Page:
• Demi Lovato
  • Idina Menzel
  • Pearl Jam
  • Boxer Manny Pacquiao
  • And countless parents singing it at the top of their lungs as they drive with their kids

The song is “Let It Go.” And the chorus says…

“Let it go, let it go. Can’t hold it back anymore.

Let it go, let it go. Turn away and slam the door.

I don’t care what they’re going to say. Let the storm rage on. The cold never bothered me anyway.”

As you face recruitment issues and executive expectations and reduced bandwidth among your team, it requires a leader to stand up and say, “We are going to fix this and not just keep doing things the way and expecting different results. I don’t care what they’re going to say. Let the storm rage one…the cold never bothered me anyway.”

WHAT ARE THE ISSUES THAT ARE OF CONCERN?

As you consider the current state of your recruitment efforts, you might find that you are getting frozen out from the best talent.

  • In a recent CareerBuilder survey, 30% of employers say that recruiting qualified candidates is their biggest concern.

Maybe you are seeing that your employees aren’t content and you fear a mass exodus at any moment.

  • Did you know that in a recent poll, 78% of people currently employed say that they would leave their current job if someone would offer them another?

Or possibly you just see your recruitment costs rising and putting a strain on your budget.

  • 18% say that recruitment costs are the most critical concern they face

If you work in an industry that employs skilled trades, you are undoubtedly getting hit hard in your recruitment efforts.

  • Over 10 million skilled labor jobs went unfilled last year.

You live in this world. You see these very real concerns. You are tasked with trying to find solutions. Yet sometimes your bosses don’t see and understand the challenges that you face, the shifts that have taken in the workforce, and the demands for specific types of talent.  In order to face these challenges, it takes someone who is confident, sure, and steadfast – committed to the big picture – and when the storms rage on, they just say – “Let it go, the cold never bothered me anyway!”

Recruitment Optimization. That might be a new term for you. I have been involved in this for years, but I finally named my process that a couple of years ago. At the time, you could go online and Google “Recruitment Optimization” and you would get less than 5 returns – mine being a couple of them. But today, you can search for it, and you get pages of returns. The trouble with bringing to market a fresh idea or term is that others quickly latch onto it and run with it. It is beginning to take on the same kind of feel as SEO did several years ago. Initially, SEO was a luxury for a rare few, but as it has become more complex and algorithms are changing moment by moment, then it is now seen as a mandatory aspect of a company’s marketing initiatives.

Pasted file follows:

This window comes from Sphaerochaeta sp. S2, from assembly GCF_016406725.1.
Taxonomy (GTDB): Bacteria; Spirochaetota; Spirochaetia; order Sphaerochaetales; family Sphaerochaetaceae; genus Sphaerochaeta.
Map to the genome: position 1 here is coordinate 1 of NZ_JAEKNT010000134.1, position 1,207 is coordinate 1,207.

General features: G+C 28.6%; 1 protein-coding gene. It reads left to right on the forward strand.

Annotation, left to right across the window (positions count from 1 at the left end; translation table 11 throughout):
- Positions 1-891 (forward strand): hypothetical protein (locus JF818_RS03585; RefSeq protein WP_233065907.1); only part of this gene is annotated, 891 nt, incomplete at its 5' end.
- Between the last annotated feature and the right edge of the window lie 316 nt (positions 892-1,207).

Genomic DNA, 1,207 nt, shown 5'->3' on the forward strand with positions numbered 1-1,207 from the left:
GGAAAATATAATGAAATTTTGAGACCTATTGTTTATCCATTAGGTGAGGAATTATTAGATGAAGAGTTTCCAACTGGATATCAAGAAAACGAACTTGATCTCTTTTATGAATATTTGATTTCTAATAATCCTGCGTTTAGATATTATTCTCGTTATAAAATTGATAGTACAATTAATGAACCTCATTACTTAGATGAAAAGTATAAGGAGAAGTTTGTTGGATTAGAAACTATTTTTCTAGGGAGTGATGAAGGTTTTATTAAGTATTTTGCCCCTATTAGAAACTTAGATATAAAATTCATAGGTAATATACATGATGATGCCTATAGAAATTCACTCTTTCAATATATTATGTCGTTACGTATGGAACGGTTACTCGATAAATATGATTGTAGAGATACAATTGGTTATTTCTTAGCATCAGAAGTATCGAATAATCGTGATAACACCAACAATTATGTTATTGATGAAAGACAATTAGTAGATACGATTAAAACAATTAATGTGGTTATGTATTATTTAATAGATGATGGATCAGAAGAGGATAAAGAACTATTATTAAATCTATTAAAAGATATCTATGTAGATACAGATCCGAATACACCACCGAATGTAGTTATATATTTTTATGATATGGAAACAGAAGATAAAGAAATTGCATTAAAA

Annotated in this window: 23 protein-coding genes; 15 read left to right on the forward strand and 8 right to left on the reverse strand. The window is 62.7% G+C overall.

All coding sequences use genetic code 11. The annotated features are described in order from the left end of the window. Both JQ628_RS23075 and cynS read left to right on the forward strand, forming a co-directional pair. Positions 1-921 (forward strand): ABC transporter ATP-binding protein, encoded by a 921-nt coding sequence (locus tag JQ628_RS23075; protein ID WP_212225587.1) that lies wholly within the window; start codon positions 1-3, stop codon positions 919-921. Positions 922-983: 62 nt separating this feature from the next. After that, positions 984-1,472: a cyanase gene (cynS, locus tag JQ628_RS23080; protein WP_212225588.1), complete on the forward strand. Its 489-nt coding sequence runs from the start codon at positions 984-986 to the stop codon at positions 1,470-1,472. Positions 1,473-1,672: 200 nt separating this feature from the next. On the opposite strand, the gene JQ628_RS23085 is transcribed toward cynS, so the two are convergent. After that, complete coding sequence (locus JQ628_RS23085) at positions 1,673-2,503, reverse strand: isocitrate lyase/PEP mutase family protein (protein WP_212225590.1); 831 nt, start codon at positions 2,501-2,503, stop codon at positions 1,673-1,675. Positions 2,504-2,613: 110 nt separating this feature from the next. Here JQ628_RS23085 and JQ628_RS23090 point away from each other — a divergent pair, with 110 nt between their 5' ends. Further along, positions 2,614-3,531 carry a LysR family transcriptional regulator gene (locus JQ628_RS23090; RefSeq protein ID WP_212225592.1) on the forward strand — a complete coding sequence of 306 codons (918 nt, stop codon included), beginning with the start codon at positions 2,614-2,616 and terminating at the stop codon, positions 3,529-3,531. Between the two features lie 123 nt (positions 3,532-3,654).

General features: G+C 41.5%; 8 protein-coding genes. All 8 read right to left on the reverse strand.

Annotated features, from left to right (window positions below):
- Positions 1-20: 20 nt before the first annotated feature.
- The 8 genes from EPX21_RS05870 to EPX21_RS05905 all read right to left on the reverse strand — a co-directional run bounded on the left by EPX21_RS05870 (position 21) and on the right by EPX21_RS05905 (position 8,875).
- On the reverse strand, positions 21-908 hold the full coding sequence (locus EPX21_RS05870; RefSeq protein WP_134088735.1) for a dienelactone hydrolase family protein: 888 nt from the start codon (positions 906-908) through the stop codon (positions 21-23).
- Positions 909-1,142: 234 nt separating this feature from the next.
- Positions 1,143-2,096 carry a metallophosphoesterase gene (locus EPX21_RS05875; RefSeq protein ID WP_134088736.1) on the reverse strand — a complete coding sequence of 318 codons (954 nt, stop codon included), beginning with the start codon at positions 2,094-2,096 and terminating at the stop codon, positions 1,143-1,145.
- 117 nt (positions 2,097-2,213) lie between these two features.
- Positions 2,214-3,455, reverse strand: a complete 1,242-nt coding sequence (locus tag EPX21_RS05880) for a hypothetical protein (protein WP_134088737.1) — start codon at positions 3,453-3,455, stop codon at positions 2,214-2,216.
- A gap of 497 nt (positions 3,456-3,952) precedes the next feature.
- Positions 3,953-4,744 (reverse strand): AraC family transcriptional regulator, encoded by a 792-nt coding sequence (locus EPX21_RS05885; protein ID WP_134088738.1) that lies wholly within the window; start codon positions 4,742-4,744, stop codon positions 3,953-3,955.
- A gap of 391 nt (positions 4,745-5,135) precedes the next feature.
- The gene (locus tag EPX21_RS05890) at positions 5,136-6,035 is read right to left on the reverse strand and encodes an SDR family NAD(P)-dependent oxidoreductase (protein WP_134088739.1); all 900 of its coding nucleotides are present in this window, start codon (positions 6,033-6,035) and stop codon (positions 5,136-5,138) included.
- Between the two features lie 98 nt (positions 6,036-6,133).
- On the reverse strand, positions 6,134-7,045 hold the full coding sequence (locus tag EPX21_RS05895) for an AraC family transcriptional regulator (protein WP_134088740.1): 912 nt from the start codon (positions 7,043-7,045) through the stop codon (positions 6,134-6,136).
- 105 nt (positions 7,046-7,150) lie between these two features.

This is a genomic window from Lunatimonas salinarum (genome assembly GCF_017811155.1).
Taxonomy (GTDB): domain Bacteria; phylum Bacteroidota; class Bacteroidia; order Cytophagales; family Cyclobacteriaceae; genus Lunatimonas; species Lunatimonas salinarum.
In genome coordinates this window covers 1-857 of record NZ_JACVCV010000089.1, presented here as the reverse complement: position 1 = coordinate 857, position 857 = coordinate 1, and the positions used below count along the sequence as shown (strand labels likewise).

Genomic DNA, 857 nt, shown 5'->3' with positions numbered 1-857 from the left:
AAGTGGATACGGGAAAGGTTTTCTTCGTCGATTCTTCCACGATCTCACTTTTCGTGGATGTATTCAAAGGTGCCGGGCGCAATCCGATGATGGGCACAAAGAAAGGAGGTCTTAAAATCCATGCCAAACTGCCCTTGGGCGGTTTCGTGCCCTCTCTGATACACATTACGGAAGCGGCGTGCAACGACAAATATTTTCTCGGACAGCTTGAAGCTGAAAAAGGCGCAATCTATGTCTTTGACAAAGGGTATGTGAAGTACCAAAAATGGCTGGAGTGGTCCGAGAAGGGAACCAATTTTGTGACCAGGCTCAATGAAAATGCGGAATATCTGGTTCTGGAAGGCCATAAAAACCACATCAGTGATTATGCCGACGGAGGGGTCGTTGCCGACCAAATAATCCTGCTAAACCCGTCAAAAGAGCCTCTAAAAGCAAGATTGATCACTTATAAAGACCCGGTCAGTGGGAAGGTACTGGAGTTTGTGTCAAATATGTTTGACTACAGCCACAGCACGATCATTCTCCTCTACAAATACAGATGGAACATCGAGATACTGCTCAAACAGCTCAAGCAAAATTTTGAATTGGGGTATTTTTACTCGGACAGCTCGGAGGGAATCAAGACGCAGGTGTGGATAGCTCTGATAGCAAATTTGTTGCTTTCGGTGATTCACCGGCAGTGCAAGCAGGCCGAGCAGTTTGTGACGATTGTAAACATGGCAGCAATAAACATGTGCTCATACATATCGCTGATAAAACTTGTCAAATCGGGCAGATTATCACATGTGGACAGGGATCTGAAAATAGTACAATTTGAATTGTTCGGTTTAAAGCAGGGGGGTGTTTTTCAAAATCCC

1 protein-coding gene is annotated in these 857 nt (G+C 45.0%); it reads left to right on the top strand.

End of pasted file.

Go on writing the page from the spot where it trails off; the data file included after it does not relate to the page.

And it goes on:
BIG BUSINESS

The days of posting an open job and waiting for people to apply so you can sort through them and pick one are over. A modern day recruiter must have a wide variety of skills, or the company must outsource this aspect of their business to an agency that has the tools, technology, and talent to compete for the best talent on your behalf. Consider what a modern day recruitment model looks like, according to Josh Bersin of Forbes Magazine:

  • Development of an employment brand
  • Developing creative advertisements and promotional materials
  • Developing job requisitions (working with hiring managers)
  • Placing and managing recruitment advertising and promotion
  • Managing university and college recruiting
  • Developing candidate relationship management and “farming” programs
  • Sourcing key candidates for critical roles
  • Screening and reference checking
  • Use of pre-hire assessments
  • Creating an interview process and using video and other interview tools
  • Training and engaging hiring managers in the recruiting process
  • Creating a career website
  • Selecting and implementing an applicant tracking system
  • Creating a mobile career website and experience
  • Supporting candidates through the process and creating a positive candidate experience
  • Globalizing each part of the process and localizing many steps